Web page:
Would it be possible to seal a vulcanite stem to prevent further oxidation? I realize there may be problems with sealing the air channel, but perhaps something on the outside of the stem could help keep a shine?

I have long thought that there must be something out there that would accomplish this safely. But asking yields no ideas.

You would want the inside sealed especially, since the degredation in there is tainting the taste of the smoke.

My solution is Lucite replacement stems.

:face:
 

Midnight Blues

Well-known member
Joined
Dec 10, 2007
Messages
830
Reaction score
1
Yak":znh5pfor said:
1) Captain Midnight : Do you notice the Paragon penetrasting into and darkening the finish appreciably ?.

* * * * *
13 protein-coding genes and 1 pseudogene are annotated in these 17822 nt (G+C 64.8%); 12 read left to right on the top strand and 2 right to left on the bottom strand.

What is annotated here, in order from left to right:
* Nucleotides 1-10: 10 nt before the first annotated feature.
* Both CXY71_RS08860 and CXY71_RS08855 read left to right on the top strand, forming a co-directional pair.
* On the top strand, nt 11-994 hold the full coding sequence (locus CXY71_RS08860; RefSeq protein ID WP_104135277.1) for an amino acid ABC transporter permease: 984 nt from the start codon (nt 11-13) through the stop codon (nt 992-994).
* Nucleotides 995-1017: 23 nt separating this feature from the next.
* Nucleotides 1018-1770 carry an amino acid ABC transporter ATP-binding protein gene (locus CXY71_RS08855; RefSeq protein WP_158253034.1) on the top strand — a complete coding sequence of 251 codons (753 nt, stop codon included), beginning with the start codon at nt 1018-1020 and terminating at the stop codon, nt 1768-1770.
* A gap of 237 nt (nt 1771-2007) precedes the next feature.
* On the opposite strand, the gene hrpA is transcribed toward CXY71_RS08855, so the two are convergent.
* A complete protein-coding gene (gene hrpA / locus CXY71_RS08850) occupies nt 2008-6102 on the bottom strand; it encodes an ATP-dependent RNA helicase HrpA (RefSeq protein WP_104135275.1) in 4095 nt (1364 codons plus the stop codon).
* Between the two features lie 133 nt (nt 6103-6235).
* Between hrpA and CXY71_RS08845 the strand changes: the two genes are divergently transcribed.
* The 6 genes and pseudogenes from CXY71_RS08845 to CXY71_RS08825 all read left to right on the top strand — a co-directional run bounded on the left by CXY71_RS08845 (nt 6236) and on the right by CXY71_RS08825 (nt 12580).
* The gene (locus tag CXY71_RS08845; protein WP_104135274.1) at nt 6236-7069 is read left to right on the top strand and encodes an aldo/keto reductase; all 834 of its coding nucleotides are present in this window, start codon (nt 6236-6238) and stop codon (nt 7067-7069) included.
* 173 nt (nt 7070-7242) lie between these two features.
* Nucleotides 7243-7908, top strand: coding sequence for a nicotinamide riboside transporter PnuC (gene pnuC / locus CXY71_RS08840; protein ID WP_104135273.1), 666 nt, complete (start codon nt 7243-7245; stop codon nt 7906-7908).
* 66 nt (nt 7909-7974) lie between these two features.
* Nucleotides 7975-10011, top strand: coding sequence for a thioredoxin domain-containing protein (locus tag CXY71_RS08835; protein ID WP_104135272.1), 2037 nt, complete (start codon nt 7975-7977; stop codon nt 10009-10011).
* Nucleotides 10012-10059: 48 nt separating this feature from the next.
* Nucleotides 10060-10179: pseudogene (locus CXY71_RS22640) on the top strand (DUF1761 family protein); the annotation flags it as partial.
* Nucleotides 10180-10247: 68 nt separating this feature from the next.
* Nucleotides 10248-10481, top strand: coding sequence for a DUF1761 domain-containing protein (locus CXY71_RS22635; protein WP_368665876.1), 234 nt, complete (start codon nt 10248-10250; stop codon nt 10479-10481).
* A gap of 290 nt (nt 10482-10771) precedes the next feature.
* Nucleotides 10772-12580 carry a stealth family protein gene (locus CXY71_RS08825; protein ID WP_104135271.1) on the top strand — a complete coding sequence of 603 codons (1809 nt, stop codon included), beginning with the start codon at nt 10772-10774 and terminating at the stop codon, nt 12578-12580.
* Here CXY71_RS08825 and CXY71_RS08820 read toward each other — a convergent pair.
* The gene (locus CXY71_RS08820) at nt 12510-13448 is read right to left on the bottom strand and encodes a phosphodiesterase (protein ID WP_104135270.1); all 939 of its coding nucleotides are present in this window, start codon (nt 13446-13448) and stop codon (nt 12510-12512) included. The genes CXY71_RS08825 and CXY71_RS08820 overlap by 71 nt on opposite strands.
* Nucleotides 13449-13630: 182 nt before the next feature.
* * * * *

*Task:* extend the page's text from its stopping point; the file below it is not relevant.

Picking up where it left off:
Yak,

In using Paragon I do not notice and appreciable darkening of the finish, It does add a nice rich luster. I apply it sparingly and buff it out with a soft flannel. I don't wax my pipes all that often but its nice to have a product on hand that works when needed...
 

luckydogguy

Well-known member
Joined
Dec 11, 2007
Messages
124
Reaction score
0
WOW! Great info. here guys! Thanks a bunch!


Davey,

Let me know when you get the 12,000 sandpaper. Send me some pics. I'm glad the little scratch came out.

Hopefully I can shine my new (for me) Charatan when it comes like the one in the picture on the other thraed.

:cheers:

Lucky
 
Top